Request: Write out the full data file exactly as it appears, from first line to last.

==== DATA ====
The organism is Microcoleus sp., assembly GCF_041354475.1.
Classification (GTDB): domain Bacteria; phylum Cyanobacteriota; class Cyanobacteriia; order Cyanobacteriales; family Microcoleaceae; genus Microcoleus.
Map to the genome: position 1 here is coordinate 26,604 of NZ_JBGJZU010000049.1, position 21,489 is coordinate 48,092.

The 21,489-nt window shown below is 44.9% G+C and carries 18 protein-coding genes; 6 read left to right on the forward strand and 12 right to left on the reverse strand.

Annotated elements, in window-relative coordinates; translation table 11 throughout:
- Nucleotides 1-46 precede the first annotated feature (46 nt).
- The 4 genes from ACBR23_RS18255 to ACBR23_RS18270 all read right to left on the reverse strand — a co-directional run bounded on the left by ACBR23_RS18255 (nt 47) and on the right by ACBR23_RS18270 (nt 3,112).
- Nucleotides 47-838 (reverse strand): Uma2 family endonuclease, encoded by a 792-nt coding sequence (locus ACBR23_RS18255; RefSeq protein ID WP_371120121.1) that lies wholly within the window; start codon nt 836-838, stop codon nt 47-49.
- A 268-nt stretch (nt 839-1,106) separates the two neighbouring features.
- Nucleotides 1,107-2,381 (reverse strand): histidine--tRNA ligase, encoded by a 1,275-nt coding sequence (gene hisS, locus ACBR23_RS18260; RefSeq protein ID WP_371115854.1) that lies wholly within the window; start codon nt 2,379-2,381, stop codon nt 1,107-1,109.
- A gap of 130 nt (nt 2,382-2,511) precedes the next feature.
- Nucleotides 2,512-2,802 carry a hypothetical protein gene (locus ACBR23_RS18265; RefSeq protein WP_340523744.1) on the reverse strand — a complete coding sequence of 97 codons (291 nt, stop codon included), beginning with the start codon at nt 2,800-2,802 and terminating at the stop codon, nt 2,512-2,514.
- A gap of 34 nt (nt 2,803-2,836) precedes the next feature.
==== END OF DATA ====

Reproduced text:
The organism is Microcoleus sp., assembly GCF_041354475.1.
Classification (GTDB): domain Bacteria; phylum Cyanobacteriota; class Cyanobacteriia; order Cyanobacteriales; family Microcoleaceae; genus Microcoleus.
Map to the genome: position 1 here is coordinate 26,604 of NZ_JBGJZU010000049.1, position 21,489 is coordinate 48,092.

The 21,489-nt window shown below is 44.9% G+C and carries 18 protein-coding genes; 6 read left to right on the forward strand and 12 right to left on the reverse strand.

Annotated elements, in window-relative coordinates; translation table 11 throughout:
- Nucleotides 1-46 precede the first annotated feature (46 nt).
- The 4 genes from ACBR23_RS18255 to ACBR23_RS18270 all read right to left on the reverse strand — a co-directional run bounded on the left by ACBR23_RS18255 (nt 47) and on the right by ACBR23_RS18270 (nt 3,112).
- Nucleotides 47-838 (reverse strand): Uma2 family endonuclease, encoded by a 792-nt coding sequence (locus ACBR23_RS18255; RefSeq protein ID WP_371120121.1) that lies wholly within the window; start codon nt 836-838, stop codon nt 47-49.
- A 268-nt stretch (nt 839-1,106) separates the two neighbouring features.
- Nucleotides 1,107-2,381 (reverse strand): histidine--tRNA ligase, encoded by a 1,275-nt coding sequence (gene hisS, locus ACBR23_RS18260; RefSeq protein ID WP_371115854.1) that lies wholly within the window; start codon nt 2,379-2,381, stop codon nt 1,107-1,109.
- A gap of 130 nt (nt 2,382-2,511) precedes the next feature.
- Nucleotides 2,512-2,802 carry a hypothetical protein gene (locus ACBR23_RS18265; RefSeq protein WP_340523744.1) on the reverse strand — a complete coding sequence of 97 codons (291 nt, stop codon included), beginning with the start codon at nt 2,800-2,802 and terminating at the stop codon, nt 2,512-2,514.
- A gap of 34 nt (nt 2,803-2,836) precedes the next feature.